Last updated 17th July 2020
This compendium of advice and resources was correct on 17th July 2020 based on the best available advice on that date
The Diocese has a dedicated email address which is constantly monitored:
Please email if:
Until further notice a regular bulletin will be sent out to all clergy and licensed lay ministers, church wardens, PCC secretaries, PCC treasurers and Vision Champions.
The Church of England has a dedicated Coronavirus area of its website that is updated regularly here.
On 23rd June it was announced that the earliest date for re-opening churches for public worship in a Covid-safe maner is 4th July. The Government released its advice on 26th June and can be found here.
The House of Bishops have provided a response to the government guidelines here.
A risk assessment template from the national church can be found here.
Bishop Sarah's letter also states on 30th June that there will also be updated versions of the existing enabling papers with advice on Holy Communion, baptisms, weddings and funerals made available in the next few days. As ever, these papers contain advice to assist parish churches and cathedrals, not regulation, and all decisions on how and whether to conduct public worship will be taken locally.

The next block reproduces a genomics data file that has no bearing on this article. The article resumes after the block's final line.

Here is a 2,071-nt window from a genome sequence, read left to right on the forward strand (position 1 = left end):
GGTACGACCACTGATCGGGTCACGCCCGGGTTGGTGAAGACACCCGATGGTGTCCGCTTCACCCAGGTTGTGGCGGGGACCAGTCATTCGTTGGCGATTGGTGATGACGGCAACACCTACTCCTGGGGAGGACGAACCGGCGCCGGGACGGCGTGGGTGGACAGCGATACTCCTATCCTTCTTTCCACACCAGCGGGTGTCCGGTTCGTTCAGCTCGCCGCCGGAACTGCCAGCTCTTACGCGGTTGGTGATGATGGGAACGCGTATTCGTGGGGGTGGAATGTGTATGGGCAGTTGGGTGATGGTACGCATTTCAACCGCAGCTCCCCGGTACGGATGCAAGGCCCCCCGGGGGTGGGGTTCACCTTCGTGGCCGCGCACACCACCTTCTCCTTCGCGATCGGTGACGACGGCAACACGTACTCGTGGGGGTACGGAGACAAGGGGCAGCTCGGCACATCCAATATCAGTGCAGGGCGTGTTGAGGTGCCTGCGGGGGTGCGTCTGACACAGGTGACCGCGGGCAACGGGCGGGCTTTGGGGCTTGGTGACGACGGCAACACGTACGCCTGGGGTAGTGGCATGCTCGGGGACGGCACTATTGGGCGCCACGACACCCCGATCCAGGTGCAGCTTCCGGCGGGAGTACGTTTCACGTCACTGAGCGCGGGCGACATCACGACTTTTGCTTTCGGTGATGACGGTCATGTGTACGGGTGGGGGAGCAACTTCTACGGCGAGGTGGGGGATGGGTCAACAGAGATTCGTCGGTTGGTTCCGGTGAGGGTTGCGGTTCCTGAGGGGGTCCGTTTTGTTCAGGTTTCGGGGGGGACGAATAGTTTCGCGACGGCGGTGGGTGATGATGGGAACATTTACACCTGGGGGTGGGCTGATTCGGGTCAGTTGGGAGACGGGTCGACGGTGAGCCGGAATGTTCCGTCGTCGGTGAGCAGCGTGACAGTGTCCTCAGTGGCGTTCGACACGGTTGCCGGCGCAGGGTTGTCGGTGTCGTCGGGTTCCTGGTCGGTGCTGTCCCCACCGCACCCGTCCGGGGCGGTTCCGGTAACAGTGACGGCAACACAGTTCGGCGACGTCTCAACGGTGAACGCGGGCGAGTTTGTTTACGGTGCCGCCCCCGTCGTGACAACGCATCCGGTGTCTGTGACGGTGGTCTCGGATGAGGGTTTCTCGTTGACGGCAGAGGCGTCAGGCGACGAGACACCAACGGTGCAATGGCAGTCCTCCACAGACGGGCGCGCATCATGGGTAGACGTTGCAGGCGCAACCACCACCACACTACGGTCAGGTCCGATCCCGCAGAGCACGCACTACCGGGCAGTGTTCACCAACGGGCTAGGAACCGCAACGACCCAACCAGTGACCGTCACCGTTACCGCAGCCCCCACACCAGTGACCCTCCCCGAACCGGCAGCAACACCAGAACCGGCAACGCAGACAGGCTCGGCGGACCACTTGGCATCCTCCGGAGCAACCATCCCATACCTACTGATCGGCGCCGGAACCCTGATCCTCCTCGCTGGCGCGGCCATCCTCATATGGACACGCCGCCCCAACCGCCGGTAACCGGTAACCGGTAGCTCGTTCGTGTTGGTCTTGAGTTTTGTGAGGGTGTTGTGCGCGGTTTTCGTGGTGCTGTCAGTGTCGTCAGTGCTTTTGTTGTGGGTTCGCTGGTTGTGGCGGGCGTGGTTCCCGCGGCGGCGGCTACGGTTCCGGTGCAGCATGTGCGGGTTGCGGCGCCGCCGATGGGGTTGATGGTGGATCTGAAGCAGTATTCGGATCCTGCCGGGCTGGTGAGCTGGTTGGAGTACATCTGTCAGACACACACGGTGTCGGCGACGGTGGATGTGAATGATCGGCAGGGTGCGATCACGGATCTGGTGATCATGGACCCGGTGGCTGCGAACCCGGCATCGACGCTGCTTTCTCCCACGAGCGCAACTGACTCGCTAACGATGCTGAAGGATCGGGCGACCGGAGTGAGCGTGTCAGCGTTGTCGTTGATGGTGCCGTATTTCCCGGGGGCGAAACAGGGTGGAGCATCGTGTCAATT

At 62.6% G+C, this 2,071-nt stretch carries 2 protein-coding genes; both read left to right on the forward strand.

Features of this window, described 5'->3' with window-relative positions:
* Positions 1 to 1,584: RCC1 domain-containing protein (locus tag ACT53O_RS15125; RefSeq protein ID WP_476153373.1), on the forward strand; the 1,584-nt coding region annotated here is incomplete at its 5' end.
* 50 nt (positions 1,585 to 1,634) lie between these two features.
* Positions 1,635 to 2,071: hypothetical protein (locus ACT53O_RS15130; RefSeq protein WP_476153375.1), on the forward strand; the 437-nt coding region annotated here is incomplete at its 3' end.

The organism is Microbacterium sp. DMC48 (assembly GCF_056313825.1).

There may be times when local or national government advice is amended to respond to the local situation. In those situations the advice for churches may change accordingly.
Please do read the information carefully, noting the following:
Remember that the Government has placed churches in a privileged position by allowing us to break the general rules which do not allow more than two households to occupy the same internal space, so it is important to respect the guidance that allows this.
We are aware that there are many churches who, for very good reasons, are having to delay the re-opening of worship, but it is important to set a direction of travel. To that end we advise parishes who are not starting worship this weekend as follows:
If you can’t re-commence public worship by the end of July then Bishop Julian will need to know. You can either email him direct or send a message to the Coronavirus email address.
The national church have provided a form of words for PCC resolutions about delays to the re-commencement of public worship here
As lockdown measures start to ease, the National Church of England are working to understand what a safe return to face to face mission and ministry with children, young people and families may look like. They have produced a comprehensive guidance document with Q&A that also covers advice about events planned for children and young people over the summer holidays here.